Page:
Simon’s tips and tricks when you’re creating a smart home with a pencil, or hammer. Taking a moment to think about how your plumbing is going to be laid out, considering future upgrades and accessibility for repair and replacement will make things much easier for you
1. Don’t put a shower head or controls on an outside wall.
This one should be obvious – if you install your shower controls on an outside wall, there’s no way to EVER get behind them. This may not be something you’re worried about now, but what about in a few years when you want to replace the diverter valve with the newest technology?
If possible make sure that there’s an interior wall behind your shower controls, and best, a closet – because you can easily cut a hole in the closet drywall to get to the valve, and that won’t mean having to re-tile your shower. Read more…
This week I found another item to add to my infamous “10 Things You Don’t Want to know about Bitlocker” post – research just published by Synopsys hacker Ian Hakan shows there’s been a trivial bypass for Bitlocker without pre-boot for a long time – seemingly since 2000!
So No. 11 – If you don’t use pre-boot Bitlocker can be easily bypassed by someone with a rogue domain server.
Thankfully Microsoft jumped in with a fix in MS15-122 security bulletin – but you have to wonder if this exploit has been known by certain parties for longer?
CIO Review and I have collaborated a few times around the smart home security and IoT space. They kindly asked me to write something for the November IoT Special Edition, published this week.
You can find me at p47, but the whole edition is valuable reading.
At the end of my street, tucked between some bushes and a tree in someone else’s garden, is a weathered beige box. I’d never noticed it before this week, but it’s become very important to me, because that dirty, unloved box is responsible for whether my smart home automation works, or not.
Yes, that beige box in someone else’s garden is where my home cable connects to the community coax network.
I’ve come to the realization that my smart home is actually pretty dumb on its own – without a connection to internet services, a lot of my clever rules and technology simply fail to work. My doorbell camera doesn’t send me video, my IFTTT rules to work the Hue Lights fail, and I can’t even open my Wink-connected door locks.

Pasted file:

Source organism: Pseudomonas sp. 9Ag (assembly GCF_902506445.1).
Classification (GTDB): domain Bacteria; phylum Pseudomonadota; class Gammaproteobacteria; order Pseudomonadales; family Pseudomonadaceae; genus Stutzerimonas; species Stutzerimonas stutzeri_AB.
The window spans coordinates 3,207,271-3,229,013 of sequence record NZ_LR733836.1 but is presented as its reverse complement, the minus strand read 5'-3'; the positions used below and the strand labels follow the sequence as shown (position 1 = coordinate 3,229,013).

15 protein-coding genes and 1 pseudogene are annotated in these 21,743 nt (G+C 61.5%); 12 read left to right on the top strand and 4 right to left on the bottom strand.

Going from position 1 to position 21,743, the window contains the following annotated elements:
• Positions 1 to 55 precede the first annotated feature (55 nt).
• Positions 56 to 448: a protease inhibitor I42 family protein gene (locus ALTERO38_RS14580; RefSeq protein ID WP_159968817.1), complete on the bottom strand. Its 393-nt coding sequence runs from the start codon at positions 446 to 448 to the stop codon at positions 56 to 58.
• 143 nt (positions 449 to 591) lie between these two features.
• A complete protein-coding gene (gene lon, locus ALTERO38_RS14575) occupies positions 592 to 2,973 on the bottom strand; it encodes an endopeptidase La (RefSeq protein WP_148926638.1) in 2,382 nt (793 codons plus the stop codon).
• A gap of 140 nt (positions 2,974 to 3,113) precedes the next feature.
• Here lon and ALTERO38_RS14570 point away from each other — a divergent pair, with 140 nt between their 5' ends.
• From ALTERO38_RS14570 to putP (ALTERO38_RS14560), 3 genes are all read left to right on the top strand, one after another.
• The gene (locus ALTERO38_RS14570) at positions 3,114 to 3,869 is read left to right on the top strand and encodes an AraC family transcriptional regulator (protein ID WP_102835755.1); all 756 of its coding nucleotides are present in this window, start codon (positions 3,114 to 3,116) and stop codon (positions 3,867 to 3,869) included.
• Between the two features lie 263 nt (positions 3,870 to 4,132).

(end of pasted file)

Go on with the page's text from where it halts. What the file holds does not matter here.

Amazon’s Echo is another victim of connectivity – it seems so clever, but when you step back and think about it – it only understands two words/four syllables – Ah-Mah-Zon and for the alternate name, Ah-Lex–Ah. All the other language processing is done in the cloud, so you can “turn off” my home voice recognition just by unplugging the coax in that anonymous roadside box. Read more…
This week, 28th October I’ll be participating on the IOT panel at Mobility Live 2015 in Atlanta, GA. The topic is “The New World of IoT” – I’ll be joined with peers from Stanley Black & Decker, Accenture and Siteminis Inc.
A quick followup to my blogs of May 2015 here, September 2014 here and July 2014 here, where the NY State court is trying to compel Microsoft to hand over emails from one of their servers in Ireland. The case is still ongoing, and recently went through a session with the appeals court – you can find the rough transcript online.
In it the two sides argue the legal difference between warrants and subpoenas, and whether our emails should be considered “the business records of a company”.
This far reaching case will have ramifications for governments and service providers which way it goes – Microsoft argue that if it goes against them, that means Russia will be able to obtain records from US Mail.ru servers without the US government having a say, and the US government argue that if they loose, companies can simply offshore their customers data to block US Government inspection.
Which way do you think it will go? Comment below.
This week Theo Priestley of Forbes posted an interesting article, where he posed a couple of interesting questions:
An average home in the UK can potentially run to over 15 or so light bulbs, but how many would a consumer realistically want to be smartly enabled and connected to the internet ? And again, just what is the value they’re going to receive from controlling them remotely ?
As I sit in my office I have 9 light bulbs around me – I know I’m not in the UK, but I’m British and I don’t remember the UK being particularly starved of bulbs last time I visited. Perhaps Theo meant “light switches” in which case I only have 5 – but the first question he asks is why we want them all to be smart?
My answer is the following – when I get up at 4 am for a flight I don’t want to wake my wife up. I also don’t want to trip over on my way across the room to the light switch. Read more…